Blog March 23, 2016

Launch or License: Some Points to Consider, When You’re Considering Your First European Launch

For many young biotech and pharma companies, the decision about how to take their first drug to Europe has been simple: just license the European marketing rights to a company that already is well established there, and collect milestone payments and a stream of royalties. For an inexperienced company, dealing with the European regulatory and reimbursement systems can be a daunting process, and a costly one as well.


And yet, directly launching a drug on one’s own can be extremely rewarding for a proprietary drug developer, in terms of both the experience gained and the increased valuation that company receives. So, what are some of the factors that should be considered, when determining the right European strategy and path forward?


  • Does your product target a disease area(s) served by specialists or does it address an Orphan indication?


Building a sales force, marketing operations and distribution infrastructure across multiple countries requires significant investment in time and money.  These costs can be mitigated by building only a modest sales force targeting a small number of high-prescribing physicians. Similarly, a new drug for an Orphan disease requires access to only the small number of specialists who treat those patients. If your drug fits either scenario, launching on your own could be easier and more affordable than if your drug targets a larger, less focused group of prescribers.


  • Is your long-term goal to build a global pharmaceutical company?


Your company may still be a relatively young one at this stage, especially if this is your first product to approach commercialization. But if your long-term goal is to build a global business presence, conducting your own European launch can bring substantial rewards. Analysis shows that companies who launch on their own are recognized with higher stock valuations over time than companies that out-license, recognizing the greater value created by building global capabilities. Moreover, once your experience and presence is established, you’ll have greater opportunities for future launches of both your pipeline products and in-licensed ones. Given Europe’s #2 position behind the United States in terms of branded pharmaceutical spend, launching in Europe is the logical next step after the United States in any quest to become a global pharmaceutical company.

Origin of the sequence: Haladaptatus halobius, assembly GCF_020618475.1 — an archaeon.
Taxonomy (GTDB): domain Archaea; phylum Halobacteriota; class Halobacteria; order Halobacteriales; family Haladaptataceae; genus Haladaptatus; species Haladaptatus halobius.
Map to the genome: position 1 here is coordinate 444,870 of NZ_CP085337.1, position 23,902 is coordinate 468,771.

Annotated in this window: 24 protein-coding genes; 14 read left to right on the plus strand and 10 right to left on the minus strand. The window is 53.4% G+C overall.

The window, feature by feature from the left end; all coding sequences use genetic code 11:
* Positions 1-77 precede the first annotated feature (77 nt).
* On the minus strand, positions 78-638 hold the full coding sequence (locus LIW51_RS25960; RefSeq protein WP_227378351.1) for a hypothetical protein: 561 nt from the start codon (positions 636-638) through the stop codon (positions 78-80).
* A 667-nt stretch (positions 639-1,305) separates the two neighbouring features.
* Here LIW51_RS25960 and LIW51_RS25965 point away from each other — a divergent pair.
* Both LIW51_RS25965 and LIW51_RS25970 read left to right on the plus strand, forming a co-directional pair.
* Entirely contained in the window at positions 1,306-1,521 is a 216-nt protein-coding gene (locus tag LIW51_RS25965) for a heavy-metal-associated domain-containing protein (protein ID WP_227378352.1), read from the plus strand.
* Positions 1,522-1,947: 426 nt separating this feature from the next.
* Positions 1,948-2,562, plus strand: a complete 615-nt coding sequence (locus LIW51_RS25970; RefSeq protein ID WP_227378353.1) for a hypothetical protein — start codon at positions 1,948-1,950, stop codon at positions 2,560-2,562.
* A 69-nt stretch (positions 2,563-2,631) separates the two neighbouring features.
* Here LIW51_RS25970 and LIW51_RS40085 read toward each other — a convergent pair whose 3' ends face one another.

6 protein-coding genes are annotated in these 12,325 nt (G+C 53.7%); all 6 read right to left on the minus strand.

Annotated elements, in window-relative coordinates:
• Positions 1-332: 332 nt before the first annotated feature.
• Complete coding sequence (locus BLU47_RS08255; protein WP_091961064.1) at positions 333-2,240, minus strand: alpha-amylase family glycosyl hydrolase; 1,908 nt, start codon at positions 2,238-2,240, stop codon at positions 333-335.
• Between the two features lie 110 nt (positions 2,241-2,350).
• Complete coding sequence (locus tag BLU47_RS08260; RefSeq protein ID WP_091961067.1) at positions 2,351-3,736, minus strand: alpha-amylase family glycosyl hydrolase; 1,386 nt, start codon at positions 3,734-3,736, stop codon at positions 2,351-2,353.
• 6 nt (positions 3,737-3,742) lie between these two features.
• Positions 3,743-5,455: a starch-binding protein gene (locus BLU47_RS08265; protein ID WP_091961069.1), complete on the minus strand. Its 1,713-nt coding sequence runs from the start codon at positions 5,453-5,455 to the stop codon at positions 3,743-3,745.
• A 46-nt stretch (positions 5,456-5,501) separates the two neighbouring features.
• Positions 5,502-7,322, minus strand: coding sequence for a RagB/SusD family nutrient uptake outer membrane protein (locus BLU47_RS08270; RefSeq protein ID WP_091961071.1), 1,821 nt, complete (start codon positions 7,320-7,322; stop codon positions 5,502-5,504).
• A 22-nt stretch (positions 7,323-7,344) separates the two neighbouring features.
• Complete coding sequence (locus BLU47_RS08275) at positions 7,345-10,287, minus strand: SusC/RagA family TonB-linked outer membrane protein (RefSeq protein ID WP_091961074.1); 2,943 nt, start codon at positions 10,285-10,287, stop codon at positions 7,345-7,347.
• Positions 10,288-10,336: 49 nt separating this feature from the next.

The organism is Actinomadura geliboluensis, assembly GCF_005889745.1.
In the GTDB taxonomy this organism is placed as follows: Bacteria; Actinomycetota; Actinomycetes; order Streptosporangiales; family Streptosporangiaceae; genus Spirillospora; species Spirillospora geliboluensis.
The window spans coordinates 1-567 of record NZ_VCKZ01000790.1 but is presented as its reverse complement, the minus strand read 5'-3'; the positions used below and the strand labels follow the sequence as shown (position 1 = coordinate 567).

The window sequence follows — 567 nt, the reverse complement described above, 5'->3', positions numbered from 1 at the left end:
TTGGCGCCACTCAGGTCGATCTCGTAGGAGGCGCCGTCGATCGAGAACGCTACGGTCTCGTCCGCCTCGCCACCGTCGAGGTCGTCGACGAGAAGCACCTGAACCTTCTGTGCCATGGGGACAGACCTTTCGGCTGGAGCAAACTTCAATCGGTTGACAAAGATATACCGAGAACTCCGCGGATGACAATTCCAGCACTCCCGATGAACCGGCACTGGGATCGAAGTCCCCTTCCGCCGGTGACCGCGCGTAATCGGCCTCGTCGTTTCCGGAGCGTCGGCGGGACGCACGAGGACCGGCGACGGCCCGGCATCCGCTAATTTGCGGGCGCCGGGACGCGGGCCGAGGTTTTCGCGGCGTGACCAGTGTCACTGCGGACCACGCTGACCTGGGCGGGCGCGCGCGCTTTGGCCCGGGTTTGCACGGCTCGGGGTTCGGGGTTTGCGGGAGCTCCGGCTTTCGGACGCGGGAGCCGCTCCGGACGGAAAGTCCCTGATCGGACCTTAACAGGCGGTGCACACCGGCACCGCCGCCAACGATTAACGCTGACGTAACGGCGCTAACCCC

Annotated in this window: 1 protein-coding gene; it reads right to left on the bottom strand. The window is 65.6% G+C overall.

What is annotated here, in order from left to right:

• Can you leverage your US outcomes data to help ensure a reimbursed European launch?


Regulatory approval in Europe does not guarantee reimbursement. Outcomes data compared with standard of care are becoming increasingly important in Europe as well as in the United States. As a result, companies seeking to enter the European market may readily leverage outcomes information being developed for their U.S. launch. Understanding the differences in requirements between the United States and Europe early in the development process is very important, but the increased investment needed to meet Europe-specific demands is likely to be incremental.


  • What innovations can you implement to help manage the time and cost of a European launch?


Once the launch decision has been made, ensuring a smooth rollout requires a precise determination of sales force requirements and other personnel needs. Fortunately there are both plenty of experienced executives who can strategize and lead such a launch, having done so previously within Big Pharma or a biotech that has already tackled the European launch challenge. Innovative, virtual resources — like experienced regulatory consultants and bespoke contract sales forces — can also help solve operational issues while minimizing costs and commitments.


Companies may also be able to implement early access programs (EAPs) prior to gaining full marketing authorization in Europe. EAPs can help increase awareness about a drug and in some cases, generate revenue ahead of the official launch.  They can also help the company build relationships with customers and gain understanding of how the drug will be used in the real world, prior to a full scale launch. Companies may initiate such programs for products to treat any disease considered life-threatening that cannot be treated satisfactorily by currently authorized drugs. While implementing EAP programs can be challenging, third party vendors exist with experience and expertise.